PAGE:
08-Unit8 - Business Intelligence and Tools Unit 8 Unit 8...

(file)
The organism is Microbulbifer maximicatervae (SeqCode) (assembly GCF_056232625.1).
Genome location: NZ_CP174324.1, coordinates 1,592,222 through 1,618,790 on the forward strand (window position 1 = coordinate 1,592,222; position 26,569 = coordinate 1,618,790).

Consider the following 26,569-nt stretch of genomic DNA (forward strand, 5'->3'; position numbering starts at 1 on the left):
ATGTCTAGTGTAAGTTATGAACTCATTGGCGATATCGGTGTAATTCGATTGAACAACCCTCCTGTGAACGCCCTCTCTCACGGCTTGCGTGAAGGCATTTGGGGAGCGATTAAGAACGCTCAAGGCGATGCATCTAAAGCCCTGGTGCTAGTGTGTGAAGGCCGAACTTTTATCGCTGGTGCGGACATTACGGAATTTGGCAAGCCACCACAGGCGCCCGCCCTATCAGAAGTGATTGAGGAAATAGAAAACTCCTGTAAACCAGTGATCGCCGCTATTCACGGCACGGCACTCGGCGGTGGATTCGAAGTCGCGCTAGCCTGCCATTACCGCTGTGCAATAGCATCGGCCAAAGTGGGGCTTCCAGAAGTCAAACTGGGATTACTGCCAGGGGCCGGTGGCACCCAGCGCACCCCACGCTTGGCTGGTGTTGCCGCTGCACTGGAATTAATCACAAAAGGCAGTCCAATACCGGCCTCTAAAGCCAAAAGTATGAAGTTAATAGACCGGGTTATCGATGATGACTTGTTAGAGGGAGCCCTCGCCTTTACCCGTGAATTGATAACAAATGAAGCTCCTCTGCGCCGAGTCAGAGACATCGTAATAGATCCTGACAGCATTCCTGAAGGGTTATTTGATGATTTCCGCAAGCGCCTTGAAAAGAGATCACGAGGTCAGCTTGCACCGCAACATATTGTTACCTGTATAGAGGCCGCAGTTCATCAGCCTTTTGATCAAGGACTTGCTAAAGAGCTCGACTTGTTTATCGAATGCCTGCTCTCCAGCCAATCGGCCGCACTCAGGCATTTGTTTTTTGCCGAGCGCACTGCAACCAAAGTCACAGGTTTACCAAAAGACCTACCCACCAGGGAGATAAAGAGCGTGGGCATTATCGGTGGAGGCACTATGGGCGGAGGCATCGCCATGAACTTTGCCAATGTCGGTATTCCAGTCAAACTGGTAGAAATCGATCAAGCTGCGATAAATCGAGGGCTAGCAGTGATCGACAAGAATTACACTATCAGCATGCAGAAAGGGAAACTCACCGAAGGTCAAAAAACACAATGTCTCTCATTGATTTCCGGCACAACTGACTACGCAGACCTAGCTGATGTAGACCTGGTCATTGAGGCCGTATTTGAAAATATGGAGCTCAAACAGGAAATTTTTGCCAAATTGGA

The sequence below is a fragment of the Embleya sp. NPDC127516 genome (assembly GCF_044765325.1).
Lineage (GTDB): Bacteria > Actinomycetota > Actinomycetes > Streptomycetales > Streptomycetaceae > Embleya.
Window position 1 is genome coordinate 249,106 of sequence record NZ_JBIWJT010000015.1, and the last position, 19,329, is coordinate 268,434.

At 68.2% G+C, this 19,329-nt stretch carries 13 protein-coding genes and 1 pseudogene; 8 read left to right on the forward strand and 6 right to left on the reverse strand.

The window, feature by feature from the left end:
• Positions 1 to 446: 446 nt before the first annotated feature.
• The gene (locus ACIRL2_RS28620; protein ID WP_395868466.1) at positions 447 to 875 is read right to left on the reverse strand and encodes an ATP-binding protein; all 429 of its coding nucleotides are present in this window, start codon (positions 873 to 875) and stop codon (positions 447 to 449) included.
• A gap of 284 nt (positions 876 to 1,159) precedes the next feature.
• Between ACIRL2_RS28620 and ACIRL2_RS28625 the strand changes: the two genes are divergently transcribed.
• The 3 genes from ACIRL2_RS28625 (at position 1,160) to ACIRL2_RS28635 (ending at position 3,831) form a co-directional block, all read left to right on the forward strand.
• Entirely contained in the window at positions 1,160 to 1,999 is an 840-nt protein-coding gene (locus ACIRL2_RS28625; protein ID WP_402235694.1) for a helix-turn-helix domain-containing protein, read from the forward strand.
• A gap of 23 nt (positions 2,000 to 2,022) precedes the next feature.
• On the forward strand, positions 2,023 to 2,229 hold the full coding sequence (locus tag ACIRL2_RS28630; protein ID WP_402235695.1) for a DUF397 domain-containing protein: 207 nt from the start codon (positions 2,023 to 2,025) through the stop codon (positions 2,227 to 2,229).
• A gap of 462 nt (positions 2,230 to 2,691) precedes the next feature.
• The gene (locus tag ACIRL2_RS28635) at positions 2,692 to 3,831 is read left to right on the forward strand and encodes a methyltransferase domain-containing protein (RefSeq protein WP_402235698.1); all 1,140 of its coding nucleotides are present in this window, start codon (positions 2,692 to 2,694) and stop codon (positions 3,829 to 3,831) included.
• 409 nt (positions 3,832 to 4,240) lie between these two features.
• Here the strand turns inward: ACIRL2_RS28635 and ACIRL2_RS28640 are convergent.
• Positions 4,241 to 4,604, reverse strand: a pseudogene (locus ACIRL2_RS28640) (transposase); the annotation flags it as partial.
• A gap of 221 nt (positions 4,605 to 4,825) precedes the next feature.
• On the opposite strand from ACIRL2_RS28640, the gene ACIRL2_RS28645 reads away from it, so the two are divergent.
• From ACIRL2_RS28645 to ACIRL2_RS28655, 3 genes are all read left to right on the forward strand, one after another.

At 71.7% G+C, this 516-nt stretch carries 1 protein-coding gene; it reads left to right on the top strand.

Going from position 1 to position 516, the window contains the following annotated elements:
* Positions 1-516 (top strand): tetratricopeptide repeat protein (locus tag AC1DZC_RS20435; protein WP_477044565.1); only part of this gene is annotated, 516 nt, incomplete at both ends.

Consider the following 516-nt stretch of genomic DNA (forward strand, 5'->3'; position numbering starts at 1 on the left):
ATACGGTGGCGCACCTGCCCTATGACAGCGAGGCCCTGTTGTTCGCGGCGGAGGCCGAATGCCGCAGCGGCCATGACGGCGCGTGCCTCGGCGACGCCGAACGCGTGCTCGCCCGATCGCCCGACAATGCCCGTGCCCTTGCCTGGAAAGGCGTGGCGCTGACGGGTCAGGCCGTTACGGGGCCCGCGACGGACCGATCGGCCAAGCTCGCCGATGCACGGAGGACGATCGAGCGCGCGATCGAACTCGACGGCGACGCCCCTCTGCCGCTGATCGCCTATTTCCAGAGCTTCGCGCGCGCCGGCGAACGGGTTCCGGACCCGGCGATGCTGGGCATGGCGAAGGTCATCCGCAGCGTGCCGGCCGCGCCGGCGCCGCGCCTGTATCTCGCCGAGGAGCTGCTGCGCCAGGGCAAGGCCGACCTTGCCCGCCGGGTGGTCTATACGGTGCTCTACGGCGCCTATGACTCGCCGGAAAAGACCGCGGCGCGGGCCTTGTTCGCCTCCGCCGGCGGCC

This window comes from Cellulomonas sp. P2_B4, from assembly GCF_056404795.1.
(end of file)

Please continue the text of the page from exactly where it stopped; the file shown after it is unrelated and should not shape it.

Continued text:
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Unformatted text preview: Business Intelligence and Tools Unit 8 Unit 8 Enterprise Information Systems Structure 8.1 8.2 8.3 8.4 Introduction Objectives Overview of an EIS 8.2.1 Definition of an EIS 8.2.2 Significance of EIS 8.2.3 Evolution of EIS 8.2.4 Benefits of an EIS Self Assessment Question(s) (SAQs) Information Needs of Senior Managers 8.3.1 Activities of the Senior Executives 8.3.2 Types of Information and their Attributes 8.3.3 Methods for Determining the Executive Information Needs Self Assessment Question(s) (SAQs) Architecture and Components of EIS 8.4.1 Hardware 8.4.2 Software 8.4.3 Interface 8.4.4 Telecommunications Self Assessment Question(s) (SAQs) 8.5 EIS Applications 8.5.1 Financial 8.5.2 Marketing 8.5.3 Manufacturing Self Assessment Question(s) (SAQs) 8.6 Future Trends in EIS 8.6.1 The Intelligent EIS 8.6.2 The Multimedia EIS 8.6.3 The Informed EIS 8.6.4 The Connected EIS 8.7 Summary Sikkim Manipal University Page No. 178 Business Intelligence and Tools 8.8 Terminal Questions (TQs) 8.9 Unit 8 Multiple Choice Questions (MCQs) 8.10 Answers to SAQs, TQs, and MCQs 8.10.1 Answers to Self Assessment Questions (SAQs) 8.10.2 Answers to Terminal Questions (TQs) 8.10.3 Answers to Multiple Choice Questions (MCQs) 8.1 Introduction To survive in the scenario of increased global competition, the CEOs of the organizations are required to keep monitoring large amounts of information. In this context, Executive Information Systems (EIS) emerged as a unique and powerful interface to a variety of information sources to address the specific information needs of a CEO and other senior managers. This Unit focuses on the information requirements of top-level executives, the architecture of the EIS to fulfill the information needs, and the future trends of EIS. Objectives: The objectives of the Unit are to make you understand: The purpose of Executive Information Systems (EIS)) in an Organization Information requirements of senior executives The design requirements of an EIS Applications of EIS Future trends of EIS 8.2 Overview of an EIS An Enterprise Information System (EIS) is an information interface system that is specially designed to facilitate the analysis of critical information for operating an organization. These systems provide tools that support the strategic decision making needs of the top executives of the organization. Sikkim Manipal University Page No. 179 Business Intelligence and Tools Unit 8 For instance, an EIS may assist the CEO of an organization by providing not only the operational performance of an organization, but also the activities of its competitors, suppliers, customers, etc. 8.2.1 Definition of an EIS In simple terms, an EIS can be defined as a computer-based system intended to facilitate and support the information and decision making needs of senior executives of an enterprise by providing easy access to both internal and external information relevant to meeting the strategic goals of the organization. These systems act as organizational-wide Decision Support Systems to help top-level executives analyze, compare, and highlight the trends and patterns of the important variables. Also, these systems emphasize on graphical displays, easy-to-use user interfaces and offer strong reporting capabilities. 8.2.2 Significance of EIS An EIS provides the summarized or detailed data of the strategic information at the convenience of the senior executives of an organization. An EIS performs all these functions by constantly monitoring the internal and external events and trends. For instance, an executive can use EIS to view the sales functioning categorized by product, region, month, etc. Similarly, the executive can also monitor the sales performance of the organization’s competitors. Based on the snapshot provided by the EIS, the executive can drill down into the organization’s data warehouse to display greater level of details and to explore the current and past data patterns and trends. This process can be continued till the executive reaches a single transaction level and thus EIS provides the executive with the information that explains the variance and helps in deciding a course of action. The tools offered by EIS are programmed to provide canned reports or briefing books to top-level executives. Today these tools allow ad-hoc querying against a multi-dimensional database, and most offer analytical Sikkim Manipal University Page No. 180 Business Intelligence and Tools Unit 8 applications along functional lines such as sales or financial analysis. But an organizational EIS cannot become a substitute for other forms of information technologies and computer-based systems viz., Management Information Systems (MIS), Transaction Processing Systems (TPS), and Decision Support Systems (DSS). Today, the application of an EIS is not only in typical corporate hierarchies, but also at personal computers on a local area network. These systems now cross computer hardware platforms and integrate information stored on mainframes, personal computer systems, and minicomputers. As some client service companies adopt the latest enterprise information systems, executives can use their personal computers to get access to the company’s data and decide which data are relevant for their decision making. This arrangement enables all users to customize their access to the proper company’s data and provide relevant information to both upper and lower levels in companies. 8.2.3 Evolution of EIS Traditionally, EIS was developed as mainframe computer-based programs to package an organization’s data for the key decision makers who are not necessarily well acquainted with the using of computers. The term, Executive Information System was coined at Massachusetts Institute of Technology (MIT) in the late 1970s. “The CEO Goes On-Line,” an article written by Rockart in Harvard Business Review (1982) vividly describes the emergence of the executive information systems to assist the top management of the organization in making decisions. By the mid-1980s, several vendors viz., Pilot Software (Command Center), Comshare (Commander EIS) had started providing relatively easy application environment for EIS that includes easy screen design, preprogrammed access to new sources and flexible interface design. One of the important factors behind the adoption of both large-scale data Sikkim Manipal University Page No. 181 Business Intelligence and Tools Unit 8 warehouses and ERP systems will be the ability to easily feed the real-time data to an organizational EIS. Thus it is not a matter of surprise that wherever you find an ERP system, you also find a mission-critical EIS. But the real support for EIS technology grew in later decades, say 1980s and 90s. New vendors have come out with emerging products that have increased the scope of available information sources. Thus the modern EISs contain a wide-variety of data, including mission-critical business processes, research and development efforts, customer-centric information and the external data to support the necessary environmental scanning activities. 8.2.4 Benefits of an EIS The advantages that an EIS brings to the organization are: Provides tools to select, extract, filter, and track the critical information of organization in an organized manner Enables the top-level executives to use the system with ease (extensive computer experience is not required) Provides timely delivery of the organization-wide summary of information highlighting the major deviations of the information wherever they arise Provides a wide range of reports including the status reports, trend analyses, drill down investigation, ad hoc queries. Presents the information in graphical, tabular, and/or text formats The organizational EIS is not a substitute for other information technologies and computer-based systems. The other decision support systems are still vital in bringing relevant information to the various levels of a modern organization. The EIS feeds off the various information systems within an organization for its internal information needs and then attaches itself to the external sources as and when necessary to provide a macro view of business. Sikkim Manipal University Page No. 182 Business Intelligence and Tools Unit 8 However, executives face the following limitations with the Executive Information Systems: Cost of establishing an EIS is relatively high and so may not be economically viable for small companies Functions are limited and so the systems may not perform complex calculations Depends on the other information technologies in the organization to gather the organization’s internal data Difficult to keep the current data as it focuses on historical data Self Assessment Question(s) (SAQs) For Section 8.2 1. Discuss the significance of an EIS in an organization and its role in assisting the top executives of an organization? 8.3 Information Needs of Senior Managers Typically, the information needs of the executives in an organization are based on their position in an organizational hierarchy. The information needs of a senior manager is quite different from that of a junior manager. Senior mangers are involved in making strategic decisions and the junior managers are involved in making operation related decisions. Thus the designing of an Enterprise Information System will need to focus on the decision-making requirements of the senior managers. To understand the information requirements of the senior managers, we need to understand the common traits of the senior managers. Typically the traits of the senior managers in an organizational set up are as follows: They are responsible for the business of the entire organization/ strategic business unit / autonomous business entity They are enterprise-oriented in terms of their thinking Sikkim Manipal University Page No. 183 Business Intelligence and Tools Unit 8 Their actions are future market oriented and focus on strategic horizons rather than day-to-day activities Their decisions will have considerable financial, human and business consequences They involve in strategy formulation and preparation of policy guidelines They possess a wider span of control in the organization 8.3.1 Activities of the Senior Executives The activities carried out by the senior executives include al managerial functions; planning, organizing, staffing, directing and controlling. The nature of work at the top executive levels involves more time on planning and supervising the other levels of business. According to several surveys done in this regard, an executive carries out the following activities: Entrepreneurial activities: These are the strategic planning tasks that are usually triggered by real or perceived changes in the external environment. The executives focus their attention on understanding the market dynamics and changes in the global business environment. The top executives are expected to identify the opportunities in the market and come out with the plans for effective implementation. Disturbance management: These activities require the immediate attention of the executives and deployment of the resources to unexpended occurrences. The managers need to be very careful in dealing with these activities as mismanaging of these activities will have a severe negative impact on financial health of an organization. Allocation of resources: Top executives possess the authority for the deployment of the resources and so they act on allocating the organizational resources where the returns could be high. Practical implementation of this task is very difficult as the demand for resources is generally greater than their availability. Sikkim Manipal University Page No. 184 Business Intelligence and Tools Unit 8 Negotiation: The senior executive represents the organization in both internal and external policy matters. They are involved in the resolution of conflicts and in getting highly profitable contracts. 8.3.2 Types of Information and their Attributes According to the various studies undertaken, the types of information needed by the senior executives include: Cost accounting systems that relate revenues and expenses to specific functional areas Information obtained from the external sources viz., markets, suppliers, customers, competitors Subjective and objective assessment of several internal and external issues Information that has spread over across several computer systems Based on the activities performed by the senior executives, the differences in the attributes of the information required for the senior managers compared to those of other executives are provided in Table 8.1. Attribute of the Information Top executives Other executives Accuracy Average level High level Time horizon Future oriented Past and present oriented Summarization High Low Level of details Low High Scope Broad Narrow Orientation Both internal and external Internal Table 8.1: Differences in information attributes between senior executives and others Based on the above discussion, the type of information system to be developed for senior executives needs to be different from those of the other executives as provided in Table 8.2. Sikkim Manipal University Page No. 185 Business Intelligence and Tools Unit 8 Subject System for Top executives System for other executives Data structures Multidimensional data structures Complex data structures Volume of data Large volume (Historical data) Small volume of data Workload AD-HOC Queries Pre-defined operations Duplicated data De-normalized DBMS Normalized DBMS Derived data and Aggregates Common Rare Number of users Few in number Many in number Table 8.2: Characteristics of the Information systems for Senior and other executives 8.3.3 Methods for Determining the Executive Information Needs Given the unique characteristics of the executive information needs, the methods of determining those needs are as follows: 8.3.3.1 By-Product Method Under this method, various information regarding by-products of the current operations of the organization are summarized and aggregated through use of the traditional TPSs and other MISs that are being used in the organization. Using this method, exception highlighting is limited to those areas with pre-defined ranges of values or summarized historical data. The delivery mechanism of this method is mainly through generation of online and/or hard copy reports. 8.3.3.2 Null Method This method assumes that the information needs of senior executives are so dynamic and fluid that the pre-defined reports generated by the typical information systems are not very useful. Thus the method involves the informal collection of mostly subjective information from trusted sources via ‘word of mouth’. This method relies on the instantaneous exchanges and discoveries that take place during the informal meetings of an organization. Sikkim Manipal University Page No. 186 Business Intelligence and Tools Unit 8 8.3.3.3 Key Indicator Method In this method, the top executives monitor only that information which emerges from an extra ordinary condition. Whenever such an extra ordinary condition emerges, the top executives may gather further information intended to set right the condition. 8.3.3.4 Total study method According to this approach, the information is gathered from a few of top executives in the organization considering the totality of their information needs. However, this method is more comprehensive in nature and is expensive as well. 8.3.3.5 Critical Success Factors (CSF) Method Under this approach, the critical success factors of an organization are identified. The CSFs should be accurate if the organization wants to be successful. Similar to the key indicators method, this method requires gathering of the information on the identified CSFs and the information is supplied to the top executives. But identifying the right CSFs is very crucial in this approach. In order to come out with an appropriate set of CSFs, the organization can consider taking structured opinions from the top executives of the organization. Self Assessment Question(s) (SAQs) For Section 8.3 1. The attributes of the information required for the senior executives is quite different from those of the other executives in an organization. Comment. 2. Discuss various methods that are in practice to determine the information needs of top-executives of an organization? Sikkim Manipal University Page No. 187 Business Intelligence and Tools Unit 8 8.4 Architecture and Components of EIS Now, many organizations are evolving from their “big iron” days of mainframe to the more flexible and functional Client/server environment. On several occasions, this evolution enables easier development and implementation of computer-based decision support technologies. The Client/Server architecture allows rapid additions and modifications to business applications and facilitates widespread access and dissemination of databases located through out the world. Most of the early EIS products were originally developed for use in a highpowered computing environment, but almost all the current products target the Client/Server platform and are designed to be deployed in a wide variety of settings; local, mobile, internet access, etc. The Client/Server architecture of a typical EIS (Refer Fig 8.1) is depicted below. SQL Server Data Warehouse Groupware Server Web Server EIS File Server Executive Workstation 1 Executive Workstation 2 Executive Workstation 3 Fig. 8.1: The Architecture of an EIS Sikkim Manipal University Page No. 188 Business Intelligence and Tools Unit 8 The components of an EIS can typically be classified as: 8.4.1 Hardware The basic computer hardware required for a typical EIS includes the following four components: Input data-entry devices to allow the executive to enter, verify, and update data immediately The central processing unit (CPU), which is the kernel as it controls the other computer system components Data storage files through which an executive can save useful business information, and also easily to search historical business information. Output devices that provide a visual or permanent record for the executive to read or save. With the advent of local area networks (LAN), the EIS products became available for networked workstations. These systems require less support and are less expensive in terms of the hardware requirements. Also, there is an increased access of the EIS information for several users within a company. 8.4.2 Software The basic software needed for a typical EIS includes four components: Text base software (usually the type of documents) Database that includes heterogeneous databases residing on a range of vendor-specific and open computer platforms so as to help executives have access in providing both internal and external data Graphic base as graphics to turn volumes of text and statistics into visual information so that executive can easily understand the same. These graphic types may include time-series charts, scatter diagrams, maps, sequence charts, and bar charts Sikkim Manipal University Page No. 189 Business Intelligence and Tools Unit 8 Model base as the EIS models contain routine and special statistical, financial, and other quantitative analysis. Easy to use, ready response to executives' requests, and price are the important considerations in the selection of appropriate software. Further, one has to confirm that the software considered runs on existing hardware. 8.4.3 Interface An EIS can retrieve the relevant data for decision makers only if the interface is effective. Several types of interfaces that are available to the EIS structure include scheduled reports, questions/answers, menu driven, command language, natural language, and input/output. Also, the interface designed must fit the decision maker’s decision-making style. The more comfortable the EIS is the more efficient it becomes for an executive. However, the ideal interface for an EIS would be uses friendly highly flexible, consistent in performance, and ability to reflect the executive’s world. 8.4.4 Telecommunications Transmitting data from one location to another location is very crucial for establishing a reliable network. Thus telecommunications within an EIS can accelerate the need for access to distributed data. As decentralization is the current trend in the organizations, these telecommunications play an important role in networked information systems. Self Assessment Question(s) (SAQs) For Section 8.4 1. Mention the components in a typical Executive Information System (EIS) and elaborate the role of each of these components. Sikkim Manipal University Page No. 190 Business Intelligence and Tools Unit 8 8.5 EIS Applications Unlike the presentations and reports provided by the traditional management information systems, EIS can distinguish between vital and seldom-used data, and also can track different key critical activities for executives. Thus the executive information systems enable executives to find the data according to user-defined criteria and promote informationbased insight and understanding. Some of the benefits offered by the EIS in several functional areas of the organization are as follows: 8.5.1 Financial An EIS offers an approach to integrate planning or budgeting with control of performance reporting, and it can be extremely useful to finance executives. The EIS focuses on accountability of financial performance and it recognizes the importance of cost standards and flexible budgeting in developing the quality of information provided for all executive levels. It provides various types of financial data to the executives like financial ratios, cash flow analysis and it also helps the executives to estimate the trends and make capital investment decisions. 8.5.2 Marketing EIS can be effectively applied to assist marketing executives in making effective marketing decisions. The EIS can provide an approach to sales forecasting, which will enable the executives to compare sales forecast with past sales. Also, EIS offers an approach to make product pricing by evaluating various alternative prices through establishing the relationship between the variables; sales volume and price per unit. Similarly, the executives are benefited through use of EIS by obtaining the data on the exiting market trends, competitor’s strategies, and changing customer interests, demands, and preferences. Sikkim Manipal University Page No. 191 Business Intelligence and Tools Unit 8 8.5.3 Manufacturing To bring in meaningful managerial and operational information and for controlling the manufacturing operations, the executive is expected to make so many decisions and study several decision variables that affect the decision. For instance, consider the purchasing activity in a manufacturing functional area. In this regard, EIS provides the data required for the executives to carry out an effective evaluation of the vendors and buyers, evaluation of purchased materials, and analyze the critical purchasing areas. Thus the executive can oversee and review purchasing operations effectively through use of the EIS. In addition, the use of EIS can be extended to other areas of manufacturing viz., production planning and control, quality control and management. Self Assessment Question(s) (SAQs) For Section 8.5 1. Discuss the application of EIS in executing various functions of an organization? 8.6 Future Trends in EIS The future of EIS will not be bound by mainframe computer systems. The systems smoothen the existing decision-making processes. The future systems will become diverse because of integrating potential new applications and technology into the systems, such as incorporating artificial intelligence and integrating multimedia characteristics and ISDN technology into an EIS. However, the EIS of tomorrow would be intelligent, multimedia friendly, informed and connected as discussed below. 8.6.1 The Intelligent EIS The amount of data provided to an executive is overwhelming and the potential for information overload is constant even with an EIS. Thus Artificial Intelligence (AI) can perform some of the data screening for the Sikkim Manipal University Page No. 192 Business Intelligence and Tools Unit 8 executive and thereby reduce the amount of time spent in searching for the relevant data. Another branch of AI is Expert Systems (ESs). An ES can be used within an EIS to assist the user with appropriate model selection to analyze a problem. Based on the rules provided to the system, the ES can instruct the user on the appropriate model that would best fit the problem context. 8.6.2 The Multimedia EIS A multimedia database management system can increase the future EIS user’s resources to manipulate text, voice and images effectively within an integrated database structure. These database systems offer the benefits like voice concatenation, transformation of information, scaling of objects, rotation of images, and merging of various data types. 8.6.3 The Informed EIS In this EIS, the data access tools are well-integrated so that the EIS can systematically find and organize the necessary information for the executive from various data stores and deliver it to the EIS desktop in a manner that allows it to be easily understood and readily used. 8.6.4 The Connected EIS With the wide spread availability of high-bandwidth communications media, this EIS will serve as a valuable resource for improving relationship building and maintenance. 8.7 Summary An External Information System (EIS) is a computer-based system intended to facilitate and support the information and decision making needs of senior executives of an enterprise by providing easy access to both internal and external information relevant to meeting the strategic goals of the organization. As these systems are mainly intended for the senior managers Sikkim Manipal University Page No. 193 Business Intelligence and Tools Unit 8 of an organization, we need to under stand how the role of senior executives is different from that of other executives. The senior executives are mainly involved in making strategic decisions and the impact of the decision on the organization is very high. More than the information from the internal sources, the senior executives are expected to have information from the external sources as well. Thus EIS plays a vital role in terms of providing the right information on right time covering both internal and external sources. Also, organizations may adopt any of the following methods for determining the information needs of the senior executives; By-Product method, null method, key indicator method, total study method, and critical success factors (CSF) method. Today the Client/Server architecture is becoming more popular as it allows rapid additions and modifications to business applications and facilitates the widespread access and dissemination of databases located through out the world. This is the reason the modern EIS products are also being made to use the Client/Server platform. The basic components involved in an EIS include hardware (input data-entry devices, the central processing unit (CPU), data storage files, and output devices), software (text base software, databases, graphic base, and model base), interface systems, and telecommunications. The application of EIS can be extended to all functional areas of the organization viz., manufacturing, finance, and marketing. However, the EIS of tomorrow would be intelligent, multimedia friendly, informed and connected and will surely succeed in deriving more benefits for the organizations and the executives. 8.8 Terminal Questions (TQs) 1. What is an EIS and describe how an EIS brings in benefits for senior executives of an organization? 2. The information requirements of the senior executives are different from the other executives of the organization. Keeping this statement in mind, Sikkim Manipal University Page No. 194 Business Intelligence and Tools Unit 8 discuss the activities carried out by the senior executes of an organization. 3. Write a note on typical applications of an Executive Information System (EIS) in an organization? 8.9 Multiple Choice Questions (MCQs) 1. EIS stands for __________. a. Enterprise Information Systems b. Executive Information Systems c. Enterprise Intelligence Systems d. Executive Intelligence Systems 2. The target users of the Executive Information Systems are ______. a. Top-level executives b. Middle- level executives c. Junior-level executives d. All the above 3. Which of the following statements is wrong with regard to an Executive Information System (EIS)? a. These systems are designed to facilitate the analysis of critical information to run an organization b. These systems collect the information from both internal and external sources of an organization. c. These systems provide a wide-range of reports viz., sales analyses, drill down investigation, ad hoc queries. d. These systems can effectively replace the other information technologies in the organization. Sikkim Manipal University Page No. 195 Business Intelligence and Tools Unit 8 4. Which of the following is a characteristic(s) of an Executive Information System (EIS)? a. Provides access to the data from a broad range of internal and external sources. b. Presents the information in graphical, tabular, and/or text formats c. Focuses on supporting the senior-level management decisions. d. All the above 5. The term Executive Information System (EIS) was coined in 1970s at _____________. a. Harvard Business School b. Stanford University c. Massachusetts Institute of Technology d. North Carolina State University 6. Which of the following statements is true with respect to the null method of determining the information needs of the senior executives? a. the method focuses only the business and market facts and there is no place for subjective information. b. the method involves the informal collection of subjective information from the trusted sources c. the method includes the data collected from the market surveys conducted on random basis d. the method prioritizes the information provided by the executives of the organization according to their position in the organization’s hierarchy. 7. Which of the following is the benefit derived by the organizations through use of the Client/Server architecture? a. this architecture allows rapid additions and modifications to business applications b. this architecture facilitates the widespread access and dissemination of databases located through out the world c. Both (a) and (b) d. None of the above Sikkim Manipal University Page No. 196 Business Intelligence and Tools Unit 8 8. Which of the following approaches gathers information from a few of senior executives to understand the complete information needs of the senior managers in an organization? a. Total study method b. Key indicator method c. By person method d. Critical success factors method 9. Telecommunications has become an important component of EIS because _____________. a. there is a decentralization trend in the organizations in terms of making decisions b. there is a centralization trend in the organizations in terms of making decisions c. the number of executives in the organizations are growing on continuum basis d. None of the above 10. Which of the following is not a characteristic of future EIS? a. Intelligent EIS b. Automated EIS c. Informed EIS d. Connected EIS 8.10 Answers to SAQs, TQs, and MCQs 8.10.1 Answers to Self Assessment Questions (SAQs) Section 8.2 1. An EIS is a computer-based system intended to facilitate and support the information and decision making needs of senior executives of an enterprise by providing easy access to both internal and external information relevant to meeting the strategic goals of the organization. Sikkim Manipal University Page No. 197 Business Intelligence and Tools Unit 8 An EIS provides the summarized or detailed data of the strategic information at the convenience of the senior executives. Also, it performs various functions by constantly monitoring the internal and external events and data trends. Also, the executives can drill down into the organization’s data warehouse to display a greater level of details and to explore the current and past data patterns and trends on the basis of the snapshot provided by the EIS. The tools offered by EIS also provide canned reports or briefing books to top-level executives. These are discussed in detail in Sections 8.2.1 and 8.2.2. Section 8.3 1. The information requirements of the senior executives are quite different from those of the other managers. This is because the activities carried out by the senior executives are strategic in nature and the consequences of the decisions taken by them will have a larger impact on the financial conditions of the organization. Thus the attributes of the information that the senior executives seek for, is different from those of the other managers. The attributes of the information for the senior managers include high level of summarization will low levels of details, broader scope in nature, and the time horizon is of future-orientation with an average level of accuracy. Also, the sources of information includes both internal and external to the organization. 2. As the information needs of the senior executives are unique in nature, identification of these needs is to be done carefully. Some of the methods determining these information needs are as follows. As per the ‘By-Product method’, the information by products are summarized and aggregated. Another approach, ‘Null method’ deals with the informal gathering of the vital information from the trusted sources. Sikkim Manipal University Page No. 198 Business Intelligence and Tools Unit 8 In the ‘Key Indicator method’, the senior executives monitor only that information where the information is out-of-nominal condition. The ‘Total study method’ gathers information from a few of top executives in the organization concerning the totality of their information needs. The ‘Critical Success Factors (CSF) Method’ aims at gathering the information on continuous basis on the identified CSFs. Since each of these methods have their advantages and limitations, one has to carefully identify an appropriate method of determining the information needs of the senior executives. These methods are discussed in detail in Section 8.3.3. Section 8.4 1. The components of EIS include hardware (input data-entry devices, the central processing unit (CPU), data storage files, and output devices), software (text base software, databases, graphic base, and model base), interface systems, and telecommunications. Section 8.5 1. The EIS brings in various benefits in all functional areas of an organization. These are discussed in detail in Section 8.5. 8.10.2 Answers to Terminal Questions (TQs) 1. An EIS is a computer-based system intended to facilitate and support the information and decision making needs of senior executives of an enterprise by providing easy access to both internal and external information relevant to meeting the strategic goals of the organization. The advantages that an EIS brings to the senior executives of an organization are discussed in Section 8.2.4. 2. The senior executives are involved in making strategic decisions and the impact of these decisions is very high on the whole organization. Also, Sikkim Manipal University Page No. 199 Business Intelligence and Tools Unit 8 the senior managers do not confine themselves to an individual functional area and the kind of activities they are involved are divergent in nature. Thus the information needs of senior executives are quite different from those of the other managers. The important activities carried out by the senior managers of an organization are provided in Section 8.3.1. 3. The application of EIS can be observed in all functional areas of the organization including manufacturing, finance, and marketing. The application of EIS in these functional areas is discussed in Section 8.5. However, some of the common features offered by the modern EIS across the functional areas are as follows: Status access, drill down, exception reporting, trend analysis, ad hoc query handling and report generation Multiple user interfaces, graphic user interface navigation Multi-dimensional data mining and data visualization Multiple search engines and algorithms Data management capabilities Wide spread access to external databases and information repositories 8.10.3 Answers to Multiple Choice Questions (MCQs) 1. Ans: b 2. Ans: a 3. Ans: d 4. Ans: d 5. Ans: c 6. Ans: b 7. Ans: c 8. Ans: a 9. Ans: a 10. Ans: b Sikkim Manipal University Page No. 200 ...